Sabirhan Hasanoff, a New York City accountant and dual citizen of the United States and Australia, was recently sentenced to eighteen years in prison by the Southern District of New York for aiding al-Qaeda. Like Walter White, Mr. Hasanoff appeared to be hiding in plain sight – he previously worked at top-shelf accounting firms such as KPMG and PricewaterhouseCoopers, and is a graduate of Baruch College. During his illicit conspiracy, Mr. Hasanoff scoped out the New York Stock Exchange as a potential terrorist site, and sent a one-page report to an Islamic extremist in Yemen. In addition, Mr. Hasanoff made regular cash donations to people he thought were affiliated with al-Qaeda and acquired items for the organization, such as a device that could be used to remotely detonate explosives. He even put his accounting skills to work – al Qaeda paid Mr. Hasanoff $50,000 to transfer funds and perform other tasks for the foreign terrorist network. As part of his sentence, Mr. Hasanoff is required to forfeit $70,000.
The main statutes Mr. Hassanoff violated are 18 U.S.C. §§ 2339A and 2339B, which prohibit anyone from providing “material support or resources” to terrorists, or concealing or disguising “material support.” Section 2339(A)(b) states:
“material support or resources means any property, tangible or intangible, or service, including currency or monetary instruments or financial securities, financial services, lodging, training, expert advice or assistance, safehouses, false documentation or identification, communications equipment, facilities, weapons, lethal substances, explosives, personnel (1 or more individuals who may be or include oneself), and transportation, except medicine or religious materials.”
Mr. Hassanoff’s report on the feasibility of an attack on the New York Stock Exchange violates the “expert advice or assistance” provision, and his procurement of detonation devices clearly falls under support through tangible property.
Mr. Hassanoff knew he was furthering terrorism. However, even if we assume he did not have mens rea, he would still have no leg to stand on under the law. In Holder v. Humanitarian Law Project, 130 S.Ct. 2705 (2010), the Supreme Court held that even providing “ostensibly peaceful aid” to terrorist groups is illegal, because, “foreign organizations that engage in terrorist activity are so tainted by their criminal conduct that any contribution to such an organization facilitates that conduct.” Id. at 2724 (emphasis in original). The Court found support for this proposition by noting that Congress specifically removed a statutory exception in § 2339A(a) that excluded humanitarian assistance from the categories of prohibited material support. Id. at 2725. Thus, even if Mr. Hassanoff gave material support to al Qaeda without the intention of furthering terrorism, the legal result would be the same. This makes perfect sense when you consider the deceitful actions that terrorist networks often utilize. As the Supreme Court noted in Holder, “terrorist groups systematically conceal their activities behind charitable, social, and political fronts.” See id at 2725 (“[m]uddying the waters between its political activism, good works, and terrorist attacks, Hamas is able to use its overt political and charitable organizations as a financial and logistical support network for its terrorist operations”). Whether aid is meant to further terrorist activities or not, material supporters can be found liable regardless, because terrorist organizations cannot be trusted to differentiate between aid for terrorism and aid for other activities. See id quoting Mckune Affidavit, App. 134 (“foreign terrorist organizations do not maintain legitimate financial firewalls between those funds raised for civil, nonviolent activities, and those ultimately used to support violent, terrorist operations…[t]hus, funds raised ostensibly for charitable purposes have in the past been redirected by some terrorist groups to fund the purchase of arms and explosives”).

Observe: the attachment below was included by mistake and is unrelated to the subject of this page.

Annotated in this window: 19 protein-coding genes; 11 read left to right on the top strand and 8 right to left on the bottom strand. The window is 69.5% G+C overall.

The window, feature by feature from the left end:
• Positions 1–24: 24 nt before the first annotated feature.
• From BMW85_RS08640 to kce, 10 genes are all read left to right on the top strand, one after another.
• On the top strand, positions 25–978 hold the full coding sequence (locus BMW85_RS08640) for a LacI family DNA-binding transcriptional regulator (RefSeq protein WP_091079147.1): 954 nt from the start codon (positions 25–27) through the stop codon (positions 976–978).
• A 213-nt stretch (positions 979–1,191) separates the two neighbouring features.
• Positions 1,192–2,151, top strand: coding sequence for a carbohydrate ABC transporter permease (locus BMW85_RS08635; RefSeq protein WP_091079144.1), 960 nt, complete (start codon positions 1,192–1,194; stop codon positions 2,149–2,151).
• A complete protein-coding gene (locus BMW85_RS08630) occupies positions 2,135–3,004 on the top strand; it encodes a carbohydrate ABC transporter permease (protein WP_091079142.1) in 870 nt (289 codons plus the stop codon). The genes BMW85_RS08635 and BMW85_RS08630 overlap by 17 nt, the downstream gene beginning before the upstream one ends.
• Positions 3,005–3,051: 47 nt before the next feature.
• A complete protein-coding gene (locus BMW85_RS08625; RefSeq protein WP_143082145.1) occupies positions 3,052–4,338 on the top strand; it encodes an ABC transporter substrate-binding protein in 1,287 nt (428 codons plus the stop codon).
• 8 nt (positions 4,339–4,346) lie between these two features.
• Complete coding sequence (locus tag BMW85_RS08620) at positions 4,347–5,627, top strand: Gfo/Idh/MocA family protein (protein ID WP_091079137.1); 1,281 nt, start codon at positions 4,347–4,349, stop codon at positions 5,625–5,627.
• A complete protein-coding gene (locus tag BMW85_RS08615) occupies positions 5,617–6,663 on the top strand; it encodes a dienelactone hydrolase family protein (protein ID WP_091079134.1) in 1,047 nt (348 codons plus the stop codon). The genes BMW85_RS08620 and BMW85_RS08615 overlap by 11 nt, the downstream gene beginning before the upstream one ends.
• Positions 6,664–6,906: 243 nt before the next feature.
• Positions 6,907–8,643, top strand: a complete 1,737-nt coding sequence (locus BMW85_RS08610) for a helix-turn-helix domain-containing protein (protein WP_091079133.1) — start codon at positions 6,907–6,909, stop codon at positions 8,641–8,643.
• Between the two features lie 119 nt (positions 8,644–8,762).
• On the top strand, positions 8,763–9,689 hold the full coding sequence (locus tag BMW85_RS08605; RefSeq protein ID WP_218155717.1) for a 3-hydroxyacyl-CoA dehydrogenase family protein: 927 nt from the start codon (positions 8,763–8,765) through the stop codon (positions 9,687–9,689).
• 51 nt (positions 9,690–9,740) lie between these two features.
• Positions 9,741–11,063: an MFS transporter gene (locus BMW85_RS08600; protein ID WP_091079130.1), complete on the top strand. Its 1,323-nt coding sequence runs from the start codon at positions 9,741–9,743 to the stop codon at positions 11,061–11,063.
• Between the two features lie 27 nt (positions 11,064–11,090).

Do you think firms like KPMG and PricewaterhouseCoopers have a legal duty to thoroughly vet their employees for possible terrorist affiliations? If so, do you think they should be held vicariously liable for failing to detect this type of criminal behavior? Do you agree with the Supreme Court’s decision in Holder v. Humanitarian Law Project?
Holder v. Humanitarian Law Project, 130 S.Ct. 2705 (2010).